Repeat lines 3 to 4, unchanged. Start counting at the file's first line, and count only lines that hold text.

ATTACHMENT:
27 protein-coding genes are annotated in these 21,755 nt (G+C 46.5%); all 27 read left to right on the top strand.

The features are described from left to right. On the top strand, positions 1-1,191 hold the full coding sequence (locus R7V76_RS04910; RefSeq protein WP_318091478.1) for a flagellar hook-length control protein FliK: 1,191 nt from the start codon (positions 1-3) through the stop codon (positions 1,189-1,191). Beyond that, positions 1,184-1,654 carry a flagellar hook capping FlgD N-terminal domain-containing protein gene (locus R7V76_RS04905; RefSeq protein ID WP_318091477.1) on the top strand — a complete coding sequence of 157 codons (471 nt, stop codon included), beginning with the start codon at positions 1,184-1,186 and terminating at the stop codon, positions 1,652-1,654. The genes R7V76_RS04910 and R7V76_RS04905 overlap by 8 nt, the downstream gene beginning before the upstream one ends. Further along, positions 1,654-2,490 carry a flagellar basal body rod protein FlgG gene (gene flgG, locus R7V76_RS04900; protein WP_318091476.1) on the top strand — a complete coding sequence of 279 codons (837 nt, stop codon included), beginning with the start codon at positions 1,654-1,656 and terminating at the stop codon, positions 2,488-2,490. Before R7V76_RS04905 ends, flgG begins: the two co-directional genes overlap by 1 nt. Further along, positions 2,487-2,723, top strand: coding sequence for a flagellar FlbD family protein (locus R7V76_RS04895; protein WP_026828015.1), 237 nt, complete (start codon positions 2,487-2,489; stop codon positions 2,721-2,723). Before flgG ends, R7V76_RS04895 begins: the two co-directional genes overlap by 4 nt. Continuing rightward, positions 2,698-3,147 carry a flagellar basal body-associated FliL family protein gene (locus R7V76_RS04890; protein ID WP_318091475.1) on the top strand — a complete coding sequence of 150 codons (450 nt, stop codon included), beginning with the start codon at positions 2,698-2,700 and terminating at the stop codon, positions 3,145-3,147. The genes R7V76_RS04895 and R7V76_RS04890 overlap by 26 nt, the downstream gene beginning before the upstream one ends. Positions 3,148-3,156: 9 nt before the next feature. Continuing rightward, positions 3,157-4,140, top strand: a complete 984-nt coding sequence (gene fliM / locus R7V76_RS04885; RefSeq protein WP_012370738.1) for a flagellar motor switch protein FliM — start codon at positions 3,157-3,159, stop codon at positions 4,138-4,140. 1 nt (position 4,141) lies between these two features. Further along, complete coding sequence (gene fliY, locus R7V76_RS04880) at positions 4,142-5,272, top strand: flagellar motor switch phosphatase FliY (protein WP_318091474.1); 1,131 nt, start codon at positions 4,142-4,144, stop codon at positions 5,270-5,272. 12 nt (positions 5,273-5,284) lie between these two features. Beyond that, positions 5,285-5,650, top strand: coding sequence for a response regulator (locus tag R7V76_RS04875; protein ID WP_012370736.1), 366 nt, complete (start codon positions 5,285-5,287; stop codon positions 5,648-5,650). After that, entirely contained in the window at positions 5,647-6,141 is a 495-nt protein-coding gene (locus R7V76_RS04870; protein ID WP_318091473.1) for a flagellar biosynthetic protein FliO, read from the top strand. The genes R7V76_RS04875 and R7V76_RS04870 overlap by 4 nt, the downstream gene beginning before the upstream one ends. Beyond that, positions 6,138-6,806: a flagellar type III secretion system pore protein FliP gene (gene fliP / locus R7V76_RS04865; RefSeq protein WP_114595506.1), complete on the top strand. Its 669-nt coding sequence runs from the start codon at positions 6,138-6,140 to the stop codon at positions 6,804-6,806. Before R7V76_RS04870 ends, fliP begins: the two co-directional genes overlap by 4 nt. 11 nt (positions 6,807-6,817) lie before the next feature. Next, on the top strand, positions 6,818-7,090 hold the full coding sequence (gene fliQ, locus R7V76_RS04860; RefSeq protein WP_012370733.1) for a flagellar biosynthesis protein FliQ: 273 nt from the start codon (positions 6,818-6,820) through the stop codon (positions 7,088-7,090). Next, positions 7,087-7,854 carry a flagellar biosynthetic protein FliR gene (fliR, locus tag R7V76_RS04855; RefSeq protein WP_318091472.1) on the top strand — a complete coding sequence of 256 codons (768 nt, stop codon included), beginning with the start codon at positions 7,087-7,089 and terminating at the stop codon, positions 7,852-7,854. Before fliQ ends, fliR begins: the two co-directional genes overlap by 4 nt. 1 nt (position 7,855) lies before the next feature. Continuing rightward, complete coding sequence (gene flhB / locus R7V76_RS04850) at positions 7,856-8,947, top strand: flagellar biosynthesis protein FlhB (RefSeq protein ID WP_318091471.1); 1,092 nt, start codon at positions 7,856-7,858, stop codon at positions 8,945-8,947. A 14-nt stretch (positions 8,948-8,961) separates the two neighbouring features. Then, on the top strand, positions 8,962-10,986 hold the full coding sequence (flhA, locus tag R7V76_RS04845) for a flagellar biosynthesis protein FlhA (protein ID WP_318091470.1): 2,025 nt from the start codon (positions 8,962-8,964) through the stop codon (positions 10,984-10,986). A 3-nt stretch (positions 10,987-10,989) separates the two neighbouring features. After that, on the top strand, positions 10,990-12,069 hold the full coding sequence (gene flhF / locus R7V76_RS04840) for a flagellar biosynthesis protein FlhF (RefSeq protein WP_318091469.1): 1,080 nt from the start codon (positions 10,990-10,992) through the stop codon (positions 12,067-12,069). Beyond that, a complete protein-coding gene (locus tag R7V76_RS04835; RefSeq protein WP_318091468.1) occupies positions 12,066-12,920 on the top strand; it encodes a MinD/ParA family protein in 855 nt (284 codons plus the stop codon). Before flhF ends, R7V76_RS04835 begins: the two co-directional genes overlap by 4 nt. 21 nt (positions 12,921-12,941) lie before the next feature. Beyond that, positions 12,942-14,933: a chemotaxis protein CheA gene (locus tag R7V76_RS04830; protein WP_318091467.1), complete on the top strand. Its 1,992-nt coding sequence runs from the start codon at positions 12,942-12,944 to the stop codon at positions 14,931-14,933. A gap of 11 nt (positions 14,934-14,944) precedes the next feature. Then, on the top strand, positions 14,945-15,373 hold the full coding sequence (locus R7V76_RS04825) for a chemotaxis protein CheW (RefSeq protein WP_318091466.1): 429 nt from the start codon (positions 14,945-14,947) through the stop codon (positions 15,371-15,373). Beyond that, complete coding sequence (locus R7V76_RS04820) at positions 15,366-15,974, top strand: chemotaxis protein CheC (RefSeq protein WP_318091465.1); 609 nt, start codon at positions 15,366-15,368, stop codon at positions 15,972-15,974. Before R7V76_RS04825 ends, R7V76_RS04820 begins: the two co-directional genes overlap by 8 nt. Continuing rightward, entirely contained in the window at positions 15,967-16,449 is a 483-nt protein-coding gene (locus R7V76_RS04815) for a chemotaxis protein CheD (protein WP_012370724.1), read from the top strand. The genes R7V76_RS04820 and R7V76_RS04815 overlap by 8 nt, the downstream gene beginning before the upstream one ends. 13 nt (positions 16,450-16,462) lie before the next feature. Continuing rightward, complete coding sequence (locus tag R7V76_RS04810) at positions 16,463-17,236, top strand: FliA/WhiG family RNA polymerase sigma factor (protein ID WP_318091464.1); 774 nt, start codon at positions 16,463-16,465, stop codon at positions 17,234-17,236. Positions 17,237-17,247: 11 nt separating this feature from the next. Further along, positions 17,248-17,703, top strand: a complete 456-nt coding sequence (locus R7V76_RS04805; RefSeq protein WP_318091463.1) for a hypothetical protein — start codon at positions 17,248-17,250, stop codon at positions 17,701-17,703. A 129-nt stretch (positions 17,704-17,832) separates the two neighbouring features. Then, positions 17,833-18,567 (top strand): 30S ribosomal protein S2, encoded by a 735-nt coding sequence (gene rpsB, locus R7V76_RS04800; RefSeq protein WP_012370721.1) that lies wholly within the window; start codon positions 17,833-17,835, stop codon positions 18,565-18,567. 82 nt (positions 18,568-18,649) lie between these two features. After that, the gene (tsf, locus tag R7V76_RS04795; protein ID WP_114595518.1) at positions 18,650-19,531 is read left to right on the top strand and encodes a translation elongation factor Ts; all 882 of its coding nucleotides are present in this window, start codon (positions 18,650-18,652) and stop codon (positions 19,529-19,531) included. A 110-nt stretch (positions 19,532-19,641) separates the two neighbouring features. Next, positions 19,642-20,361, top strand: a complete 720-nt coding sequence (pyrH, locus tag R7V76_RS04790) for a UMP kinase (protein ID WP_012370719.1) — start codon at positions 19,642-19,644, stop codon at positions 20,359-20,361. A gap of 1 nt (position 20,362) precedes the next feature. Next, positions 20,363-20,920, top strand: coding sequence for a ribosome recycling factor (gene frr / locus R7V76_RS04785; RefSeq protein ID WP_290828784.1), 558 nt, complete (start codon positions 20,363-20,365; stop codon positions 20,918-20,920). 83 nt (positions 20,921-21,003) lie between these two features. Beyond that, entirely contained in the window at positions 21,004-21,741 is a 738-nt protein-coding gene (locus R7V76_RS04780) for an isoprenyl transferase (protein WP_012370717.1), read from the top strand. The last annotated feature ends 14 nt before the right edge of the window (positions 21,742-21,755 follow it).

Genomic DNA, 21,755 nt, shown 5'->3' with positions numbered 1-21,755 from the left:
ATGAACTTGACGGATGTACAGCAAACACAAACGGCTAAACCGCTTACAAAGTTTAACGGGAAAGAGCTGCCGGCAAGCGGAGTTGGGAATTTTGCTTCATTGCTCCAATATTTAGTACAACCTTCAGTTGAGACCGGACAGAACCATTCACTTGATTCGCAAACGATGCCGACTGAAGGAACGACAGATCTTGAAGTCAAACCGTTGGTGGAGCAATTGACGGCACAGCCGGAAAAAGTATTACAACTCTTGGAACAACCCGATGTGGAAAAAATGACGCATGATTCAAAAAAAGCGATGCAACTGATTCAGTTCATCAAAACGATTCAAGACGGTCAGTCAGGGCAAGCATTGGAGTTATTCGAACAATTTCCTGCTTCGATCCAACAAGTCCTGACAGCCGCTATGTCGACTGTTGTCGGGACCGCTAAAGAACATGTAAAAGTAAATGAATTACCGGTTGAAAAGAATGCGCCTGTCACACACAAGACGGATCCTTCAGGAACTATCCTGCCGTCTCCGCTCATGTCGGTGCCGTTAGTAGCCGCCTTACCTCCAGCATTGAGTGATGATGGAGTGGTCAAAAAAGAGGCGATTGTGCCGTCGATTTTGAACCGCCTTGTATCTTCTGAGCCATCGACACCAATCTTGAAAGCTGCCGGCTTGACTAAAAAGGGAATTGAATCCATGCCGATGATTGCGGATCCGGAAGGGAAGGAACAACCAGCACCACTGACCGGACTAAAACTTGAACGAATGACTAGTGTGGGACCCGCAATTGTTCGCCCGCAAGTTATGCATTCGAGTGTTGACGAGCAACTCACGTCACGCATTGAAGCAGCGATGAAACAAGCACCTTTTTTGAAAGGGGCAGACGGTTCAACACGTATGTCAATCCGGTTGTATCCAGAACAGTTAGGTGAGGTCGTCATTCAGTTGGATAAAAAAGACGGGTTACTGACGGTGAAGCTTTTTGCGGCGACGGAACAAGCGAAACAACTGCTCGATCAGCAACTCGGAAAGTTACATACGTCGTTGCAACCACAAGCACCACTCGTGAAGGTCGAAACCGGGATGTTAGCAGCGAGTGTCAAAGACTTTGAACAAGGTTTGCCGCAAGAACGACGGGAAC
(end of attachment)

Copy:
Genomic DNA, 21,755 nt, shown 5'->3' with positions numbered 1-21,755 from the left:
ATGAACTTGACGGATGTACAGCAAACACAAACGGCTAAACCGCTTACAAAGTTTAACGGGAAAGAGCTGCCGGCAAGCGGAGTTGGGAATTTTGCTTCATTGCTCCAATATTTAGTACAACCTTCAGTTGAGACCGGACAGAACCATTCACTTGATTCGCAAACGATGCCGACTGAAGGAACGACAGATCTTGAAGTCAAACCGTTGGTGGAGCAATTGACGGCACAGCCGGAAAAAGTATTACAACTCTTGGAACAACCCGATGTGGAAAAAATGACGCATGATTCAAAAAAAGCGATGCAACTGATTCAGTTCATCAAAACGATTCAAGACGGTCAGTCAGGGCAAGCATTGGAGTTATTCGAACAATTTCCTGCTTCGATCCAACAAGTCCTGACAGCCGCTATGTCGACTGTTGTCGGGACCGCTAAAGAACATGTAAAAGTAAATGAATTACCGGTTGAAAAGAATGCGCCTGTCACACACAAGACGGATCCTTCAGGAACTATCCTGCCGTCTCCGCTCATGTCGGTGCCGTTAGTAGCCGCCTTACCTCCAGCATTGAGTGATGATGGAGTGGTCAAAAAAGAGGCGATTGTGCCGTCGATTTTGAACCGCCTTGTATCTTCTGAGCCATCGACACCAATCTTGAAAGCTGCCGGCTTGACTAAAAAGGGAATTGAATCCATGCCGATGATTGCGGATCCGGAAGGGAAGGAACAACCAGCACCACTGACCGGACTAAAACTTGAACGAATGACTAGTGTGGGACCCGCAATTGTTCGCCCGCAAGTTATGCATTCGAGTGTTGACGAGCAACTCACGTCACGCATTGAAGCAGCGATGAAACAAGCACCTTTTTTGAAAGGGGCAGACGGTTCAACACGTATGTCAATCCGGTTGTATCCAGAACAGTTAGGTGAGGTCGTCATTCAGTTGGATAAAAAAGACGGGTTACTGACGGTGAAGCTTTTTGCGGCGACGGAACAAGCGAAACAACTGCTCGATCAGCAACTCGGAAAGTTACATACGTCGTTGCAACCACAAGCACCACTCGTGAAGGTCGAAACCGGGATGTTAGCAGCGAGTGTCAAAGACTTTGAACAAGGTTTGCCGCAAGAACGACGGGAAC